Tuesday, January 18, 2011

A Truth of the Matter of Truth

Why do some insist that truth (particularly religious truth) is inherently divisive rather than unifying or liberating? Truth espoused by religious communities is regarded as unifying for the believers and divisive concerning nonbelievers. Perhaps, if we understood truth or the production of truth as more dialogically constituted than many presuppose; that is, truth emerges and evolves from dialogue or in dialectical communication. In the New Testament we have two opposing statements about Jesus and peace: “Peace I leave with you” (John 14:27; cf. 16:33; Acts 10:36); “Do not think I have come to bring peace on the earth? No, I tell you, but rather division” (Luke 12:51; Matt 10:34 NRSV). The temptation is to harmonize rather than consider each it its context and allow the tension to remain. But the latter option may not support absolute truth on the matter of peace and Jesus.

The way some groups and individuals employ the notion of absolute truth as binding and polarizing is paradoxical in light of the biblical idea of truth as liberating. If as the Gospel of John's (GJ) Jesus says the truth will set us free (John 8:32,36), why are our truths so restricting, exclusionary and divisive. For sure, the polarizing message of GJ depicting unbelieving Jews as outsiders is inescapable. Nevertheless, GJ's Jesus states that he is “the truth, the way, and the life. No one comes to the Father except through” him (John 14:6, NRSV). Jesus embodies or incarnates the truth.  The same Gospel writer admits his or her writing could not nearly contain all that Jesus said and did. In fact, all the scrolls in the world could not contain them (John 21:25). This humble admission implies that we do not have the information about Jesus to construct the totality of the truth that Jesus embodies. And the distance between mortality and immortality, divinity and humanity further obstruct our view. Thus as we continue our attempts to interpret the life and ministry of Jesus, we would do well to temper our claims to possess the truth given our limited access to the truth.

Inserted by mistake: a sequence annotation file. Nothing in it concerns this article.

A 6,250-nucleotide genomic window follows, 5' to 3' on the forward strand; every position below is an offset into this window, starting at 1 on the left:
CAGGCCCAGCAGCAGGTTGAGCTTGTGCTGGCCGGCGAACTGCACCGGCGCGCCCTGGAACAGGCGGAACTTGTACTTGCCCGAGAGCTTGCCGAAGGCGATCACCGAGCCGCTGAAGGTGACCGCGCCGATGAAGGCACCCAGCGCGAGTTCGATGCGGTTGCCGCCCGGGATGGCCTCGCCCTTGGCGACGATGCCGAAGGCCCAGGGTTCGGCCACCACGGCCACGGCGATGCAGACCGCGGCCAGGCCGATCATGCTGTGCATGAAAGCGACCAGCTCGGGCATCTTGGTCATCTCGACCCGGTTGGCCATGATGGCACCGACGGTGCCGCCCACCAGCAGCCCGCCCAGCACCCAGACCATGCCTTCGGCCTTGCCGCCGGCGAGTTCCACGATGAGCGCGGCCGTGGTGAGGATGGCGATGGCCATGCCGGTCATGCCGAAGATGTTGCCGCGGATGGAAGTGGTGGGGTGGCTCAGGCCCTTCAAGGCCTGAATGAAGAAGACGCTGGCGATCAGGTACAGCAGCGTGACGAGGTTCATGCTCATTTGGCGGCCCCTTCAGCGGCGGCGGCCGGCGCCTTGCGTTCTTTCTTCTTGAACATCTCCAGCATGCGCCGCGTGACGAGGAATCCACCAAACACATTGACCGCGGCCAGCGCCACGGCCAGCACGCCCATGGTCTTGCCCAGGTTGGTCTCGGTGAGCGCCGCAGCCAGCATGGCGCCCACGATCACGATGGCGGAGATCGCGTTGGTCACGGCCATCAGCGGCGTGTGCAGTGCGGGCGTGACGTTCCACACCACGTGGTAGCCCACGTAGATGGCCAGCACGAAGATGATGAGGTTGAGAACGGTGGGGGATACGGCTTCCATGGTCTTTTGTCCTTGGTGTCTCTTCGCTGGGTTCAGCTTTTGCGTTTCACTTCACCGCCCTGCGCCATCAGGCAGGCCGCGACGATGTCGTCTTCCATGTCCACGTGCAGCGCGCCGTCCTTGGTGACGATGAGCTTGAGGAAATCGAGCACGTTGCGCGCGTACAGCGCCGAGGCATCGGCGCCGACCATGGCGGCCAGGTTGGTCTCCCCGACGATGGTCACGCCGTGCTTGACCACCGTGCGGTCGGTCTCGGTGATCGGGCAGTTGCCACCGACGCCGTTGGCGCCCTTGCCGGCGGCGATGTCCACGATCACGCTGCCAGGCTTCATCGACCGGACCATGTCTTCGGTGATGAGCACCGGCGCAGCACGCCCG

Add to the lacunae and chasms resulting from human and historical limitations of the Gospels and their writers the nature of translation. Given that stories and/or traditions about Jesus first circulated orally before they were written down and given that the orality did not cease with the production of written texts, many versions of what Jesus said and did were transmitted. In addition, translating original ancient foreign language manuscripts of the NT (and OT) into English and other modern languages is a further act of interpretation. With every oral and written transmission of stories and information about Jesus, translation and/or interpretation occurs. And when we read the many translations and/or interpretations of the Bible, we interpret or translate. The book does not literally talk to us, as some illiterate African slaves mistakenly surmised (see Allen Callahan's The Talking Book); we as readers encounter the book deciphering its meaning. Our interpretations, as well as those of the ancients, are filtered through our culture and experiences. The act of reading is subjective (not disregarding textual parameters). We construct (un)truths about Jesus (Christology) and God (theology).

There are circumstances in which we limit the plethora of truths. Those situations involve the construction of creeds and doctrines. A community develops a binding statement (e.g., the Apostles Creed) through a designated authoritative body that speaks for the whole. Under such circumstances the individual members are not encouraged or invited to think about the truthfulness of the creed or doctrine. Any interpretation or reading of the creed or doctrine must take place within the parameters of the absolute truth already espoused. In this sense the creed or doctrine, as well as its original interpreters, are implicitly and functionally treated as infallible. And if any member of the community should want to rethink or revisit the truthfulness of the doctrine or creed, that person would risk being ostracized or deemed heretical.